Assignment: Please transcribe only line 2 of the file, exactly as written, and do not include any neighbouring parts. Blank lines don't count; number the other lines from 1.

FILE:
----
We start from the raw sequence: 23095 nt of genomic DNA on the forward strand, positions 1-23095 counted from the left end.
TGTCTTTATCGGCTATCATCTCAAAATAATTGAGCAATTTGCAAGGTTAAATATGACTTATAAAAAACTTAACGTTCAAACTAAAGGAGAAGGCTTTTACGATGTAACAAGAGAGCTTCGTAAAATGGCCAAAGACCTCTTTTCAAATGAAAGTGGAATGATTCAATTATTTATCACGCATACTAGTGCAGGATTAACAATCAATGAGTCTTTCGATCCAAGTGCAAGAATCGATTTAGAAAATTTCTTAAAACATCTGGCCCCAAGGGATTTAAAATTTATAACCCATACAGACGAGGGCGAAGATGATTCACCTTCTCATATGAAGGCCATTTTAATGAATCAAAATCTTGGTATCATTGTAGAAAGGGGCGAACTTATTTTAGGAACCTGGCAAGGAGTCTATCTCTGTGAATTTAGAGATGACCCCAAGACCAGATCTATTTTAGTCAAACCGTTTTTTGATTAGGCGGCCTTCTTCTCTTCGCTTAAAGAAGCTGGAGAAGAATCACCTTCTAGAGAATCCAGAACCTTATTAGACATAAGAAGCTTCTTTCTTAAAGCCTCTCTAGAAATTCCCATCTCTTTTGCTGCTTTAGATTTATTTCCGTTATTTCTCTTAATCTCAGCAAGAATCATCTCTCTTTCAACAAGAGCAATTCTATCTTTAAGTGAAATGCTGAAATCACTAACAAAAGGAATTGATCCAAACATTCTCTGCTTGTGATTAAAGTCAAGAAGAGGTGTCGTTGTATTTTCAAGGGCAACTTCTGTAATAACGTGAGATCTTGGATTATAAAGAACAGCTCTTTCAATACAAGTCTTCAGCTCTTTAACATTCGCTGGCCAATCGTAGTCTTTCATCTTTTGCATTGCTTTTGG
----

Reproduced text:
TGTCTTTATCGGCTATCATCTCAAAATAATTGAGCAATTTGCAAGGTTAAATATGACTTATAAAAAACTTAACGTTCAAACTAAAGGAGAAGGCTTTTACGATGTAACAAGAGAGCTTCGTAAAATGGCCAAAGACCTCTTTTCAAATGAAAGTGGAATGATTCAATTATTTATCACGCATACTAGTGCAGGATTAACAATCAATGAGTCTTTCGATCCAAGTGCAAGAATCGATTTAGAAAATTTCTTAAAACATCTGGCCCCAAGGGATTTAAAATTTATAACCCATACAGACGAGGGCGAAGATGATTCACCTTCTCATATGAAGGCCATTTTAATGAATCAAAATCTTGGTATCATTGTAGAAAGGGGCGAACTTATTTTAGGAACCTGGCAAGGAGTCTATCTCTGTGAATTTAGAGATGACCCCAAGACCAGATCTATTTTAGTCAAACCGTTTTTTGATTAGGCGGCCTTCTTCTCTTCGCTTAAAGAAGCTGGAGAAGAATCACCTTCTAGAGAATCCAGAACCTTATTAGACATAAGAAGCTTCTTTCTTAAAGCCTCTCTAGAAATTCCCATCTCTTTTGCTGCTTTAGATTTATTTCCGTTATTTCTCTTAATCTCAGCAAGAATCATCTCTCTTTCAACAAGAGCAATTCTATCTTTAAGTGAAATGCTGAAATCACTAACAAAAGGAATTGATCCAAACATTCTCTGCTTGTGATTAAAGTCAAGAAGAGGTGTCGTTGTATTTTCAAGGGCAACTTCTGTAATAACGTGAGATCTTGGATTATAAAGAACAGCTCTTTCAATACAAGTCTTCAGCTCTTTAACATTCGCTGGCCAATCGTAGTCTTTCATCTTTTGCATTGCTTTTGG